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Genomic patenting and the utility requirement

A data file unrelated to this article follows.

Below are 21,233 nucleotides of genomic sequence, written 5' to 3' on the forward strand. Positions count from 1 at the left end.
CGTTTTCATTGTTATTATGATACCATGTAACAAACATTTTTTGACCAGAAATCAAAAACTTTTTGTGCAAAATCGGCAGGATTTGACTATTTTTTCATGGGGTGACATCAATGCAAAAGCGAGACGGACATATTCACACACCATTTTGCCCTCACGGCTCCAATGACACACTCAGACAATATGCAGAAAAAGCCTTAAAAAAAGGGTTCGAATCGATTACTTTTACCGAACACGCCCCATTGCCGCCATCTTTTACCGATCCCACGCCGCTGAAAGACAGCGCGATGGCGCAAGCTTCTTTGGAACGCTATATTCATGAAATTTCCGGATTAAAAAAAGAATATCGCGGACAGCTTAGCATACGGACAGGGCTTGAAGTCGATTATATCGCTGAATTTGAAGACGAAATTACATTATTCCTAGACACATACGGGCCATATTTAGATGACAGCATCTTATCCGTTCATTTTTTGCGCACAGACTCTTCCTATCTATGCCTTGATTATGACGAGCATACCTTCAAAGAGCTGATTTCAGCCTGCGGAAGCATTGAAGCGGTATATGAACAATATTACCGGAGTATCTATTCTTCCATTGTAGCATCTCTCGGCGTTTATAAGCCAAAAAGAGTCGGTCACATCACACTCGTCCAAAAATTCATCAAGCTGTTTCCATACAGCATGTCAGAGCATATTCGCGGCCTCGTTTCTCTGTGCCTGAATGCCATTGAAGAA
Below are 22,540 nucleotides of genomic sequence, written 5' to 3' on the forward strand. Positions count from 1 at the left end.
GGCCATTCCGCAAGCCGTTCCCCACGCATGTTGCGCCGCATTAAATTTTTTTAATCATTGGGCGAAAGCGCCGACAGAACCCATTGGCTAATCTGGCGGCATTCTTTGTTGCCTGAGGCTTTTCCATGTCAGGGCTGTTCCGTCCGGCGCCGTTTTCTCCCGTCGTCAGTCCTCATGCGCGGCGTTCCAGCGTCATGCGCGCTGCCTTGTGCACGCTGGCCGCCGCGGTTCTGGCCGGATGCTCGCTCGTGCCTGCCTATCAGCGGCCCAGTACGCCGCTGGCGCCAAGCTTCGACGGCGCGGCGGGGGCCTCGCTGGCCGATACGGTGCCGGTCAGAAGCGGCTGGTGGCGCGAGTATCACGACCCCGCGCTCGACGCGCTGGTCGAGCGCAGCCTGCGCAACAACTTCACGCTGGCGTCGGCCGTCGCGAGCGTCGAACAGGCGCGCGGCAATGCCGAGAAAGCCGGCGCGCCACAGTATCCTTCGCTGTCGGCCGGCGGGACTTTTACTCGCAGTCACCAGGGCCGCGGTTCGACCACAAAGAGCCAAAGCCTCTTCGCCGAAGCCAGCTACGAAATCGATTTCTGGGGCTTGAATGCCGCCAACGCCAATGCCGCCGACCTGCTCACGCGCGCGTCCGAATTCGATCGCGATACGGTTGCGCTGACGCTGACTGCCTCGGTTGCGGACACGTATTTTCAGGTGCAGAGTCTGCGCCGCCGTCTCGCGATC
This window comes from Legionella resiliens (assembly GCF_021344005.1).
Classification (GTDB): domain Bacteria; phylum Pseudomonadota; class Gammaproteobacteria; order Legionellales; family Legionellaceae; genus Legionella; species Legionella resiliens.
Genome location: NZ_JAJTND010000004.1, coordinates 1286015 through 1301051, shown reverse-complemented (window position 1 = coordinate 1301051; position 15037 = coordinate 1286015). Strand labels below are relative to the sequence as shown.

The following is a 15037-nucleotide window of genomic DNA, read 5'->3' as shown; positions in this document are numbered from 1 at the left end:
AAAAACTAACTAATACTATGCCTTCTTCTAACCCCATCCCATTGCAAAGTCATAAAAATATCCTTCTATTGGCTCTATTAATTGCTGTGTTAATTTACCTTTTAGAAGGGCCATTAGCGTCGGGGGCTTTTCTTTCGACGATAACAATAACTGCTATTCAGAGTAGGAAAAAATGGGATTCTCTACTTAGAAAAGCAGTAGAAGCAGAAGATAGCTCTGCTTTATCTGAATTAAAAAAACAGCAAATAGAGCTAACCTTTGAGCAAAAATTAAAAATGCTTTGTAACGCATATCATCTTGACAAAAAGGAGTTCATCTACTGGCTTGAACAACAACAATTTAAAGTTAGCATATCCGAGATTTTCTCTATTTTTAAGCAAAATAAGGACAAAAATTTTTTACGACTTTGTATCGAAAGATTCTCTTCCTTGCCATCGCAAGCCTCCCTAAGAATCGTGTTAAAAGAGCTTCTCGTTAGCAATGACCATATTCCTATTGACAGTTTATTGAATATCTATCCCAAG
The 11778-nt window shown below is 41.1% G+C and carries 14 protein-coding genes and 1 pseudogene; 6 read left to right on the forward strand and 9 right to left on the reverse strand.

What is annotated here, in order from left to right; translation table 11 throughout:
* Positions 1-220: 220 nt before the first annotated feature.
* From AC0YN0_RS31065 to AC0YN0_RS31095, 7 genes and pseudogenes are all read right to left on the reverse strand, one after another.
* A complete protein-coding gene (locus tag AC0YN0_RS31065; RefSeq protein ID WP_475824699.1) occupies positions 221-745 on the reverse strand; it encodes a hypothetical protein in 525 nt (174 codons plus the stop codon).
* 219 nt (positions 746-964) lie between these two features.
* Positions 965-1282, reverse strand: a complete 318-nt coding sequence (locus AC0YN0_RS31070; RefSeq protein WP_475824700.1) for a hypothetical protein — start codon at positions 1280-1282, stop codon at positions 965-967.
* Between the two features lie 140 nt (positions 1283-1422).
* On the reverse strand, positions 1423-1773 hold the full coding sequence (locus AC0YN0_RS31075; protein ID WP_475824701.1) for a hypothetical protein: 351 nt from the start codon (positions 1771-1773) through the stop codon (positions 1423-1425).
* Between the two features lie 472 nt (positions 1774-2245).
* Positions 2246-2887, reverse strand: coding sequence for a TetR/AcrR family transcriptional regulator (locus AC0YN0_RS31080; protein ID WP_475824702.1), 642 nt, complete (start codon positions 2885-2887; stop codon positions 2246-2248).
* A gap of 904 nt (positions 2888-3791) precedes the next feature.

This paper analyses the ways in which genomic knowledge is portrayed as useful knowledge in gene patenting in order to fulfil the 'utility'/'industrial applicability' requirement for patentability. It gives examples of utility claims in gene patents and asks whether genomics (as opposed to genetics) changes our ideas about what is useful and what can be patented. It puts forward a provisional classification of different types of utility and argues that merely identifying the physiological function of a gene diverges radically from our commonsense understanding of what it is for an invention to be useful. Furthermore, social, political and ethical issues inevitably arise when discussing the utility requirement, because an invention cannot be useful in isolation from a social context.